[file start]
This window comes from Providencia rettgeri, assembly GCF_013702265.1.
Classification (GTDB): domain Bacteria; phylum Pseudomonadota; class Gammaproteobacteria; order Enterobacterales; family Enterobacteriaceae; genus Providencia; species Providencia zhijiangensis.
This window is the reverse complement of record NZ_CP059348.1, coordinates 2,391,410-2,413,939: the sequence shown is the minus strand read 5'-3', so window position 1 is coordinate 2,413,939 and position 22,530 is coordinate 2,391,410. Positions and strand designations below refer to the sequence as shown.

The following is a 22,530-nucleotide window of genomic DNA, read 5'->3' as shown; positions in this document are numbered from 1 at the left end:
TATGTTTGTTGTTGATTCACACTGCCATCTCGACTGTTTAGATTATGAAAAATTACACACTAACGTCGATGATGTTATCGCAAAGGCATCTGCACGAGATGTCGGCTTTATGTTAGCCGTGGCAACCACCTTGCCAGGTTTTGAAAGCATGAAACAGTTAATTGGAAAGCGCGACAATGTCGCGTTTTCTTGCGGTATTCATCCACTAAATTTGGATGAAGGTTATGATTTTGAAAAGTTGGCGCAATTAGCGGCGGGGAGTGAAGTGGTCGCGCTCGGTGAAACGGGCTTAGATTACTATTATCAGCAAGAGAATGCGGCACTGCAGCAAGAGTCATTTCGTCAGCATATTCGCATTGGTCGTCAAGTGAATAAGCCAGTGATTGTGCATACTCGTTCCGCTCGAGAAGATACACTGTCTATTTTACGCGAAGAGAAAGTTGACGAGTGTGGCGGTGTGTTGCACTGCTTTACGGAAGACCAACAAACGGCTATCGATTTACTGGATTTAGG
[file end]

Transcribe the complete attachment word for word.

This window comes from Providencia rettgeri, assembly GCF_013702265.1.
Classification (GTDB): domain Bacteria; phylum Pseudomonadota; class Gammaproteobacteria; order Enterobacterales; family Enterobacteriaceae; genus Providencia; species Providencia zhijiangensis.
This window is the reverse complement of record NZ_CP059348.1, coordinates 2,391,410-2,413,939: the sequence shown is the minus strand read 5'-3', so window position 1 is coordinate 2,413,939 and position 22,530 is coordinate 2,391,410. Positions and strand designations below refer to the sequence as shown.

The following is a 22,530-nucleotide window of genomic DNA, read 5'->3' as shown; positions in this document are numbered from 1 at the left end:
TATGTTTGTTGTTGATTCACACTGCCATCTCGACTGTTTAGATTATGAAAAATTACACACTAACGTCGATGATGTTATCGCAAAGGCATCTGCACGAGATGTCGGCTTTATGTTAGCCGTGGCAACCACCTTGCCAGGTTTTGAAAGCATGAAACAGTTAATTGGAAAGCGCGACAATGTCGCGTTTTCTTGCGGTATTCATCCACTAAATTTGGATGAAGGTTATGATTTTGAAAAGTTGGCGCAATTAGCGGCGGGGAGTGAAGTGGTCGCGCTCGGTGAAACGGGCTTAGATTACTATTATCAGCAAGAGAATGCGGCACTGCAGCAAGAGTCATTTCGTCAGCATATTCGCATTGGTCGTCAAGTGAATAAGCCAGTGATTGTGCATACTCGTTCCGCTCGAGAAGATACACTGTCTATTTTACGCGAAGAGAAAGTTGACGAGTGTGGCGGTGTGTTGCACTGCTTTACGGAAGACCAACAAACGGCTATCGATTTACTGGATTTAGG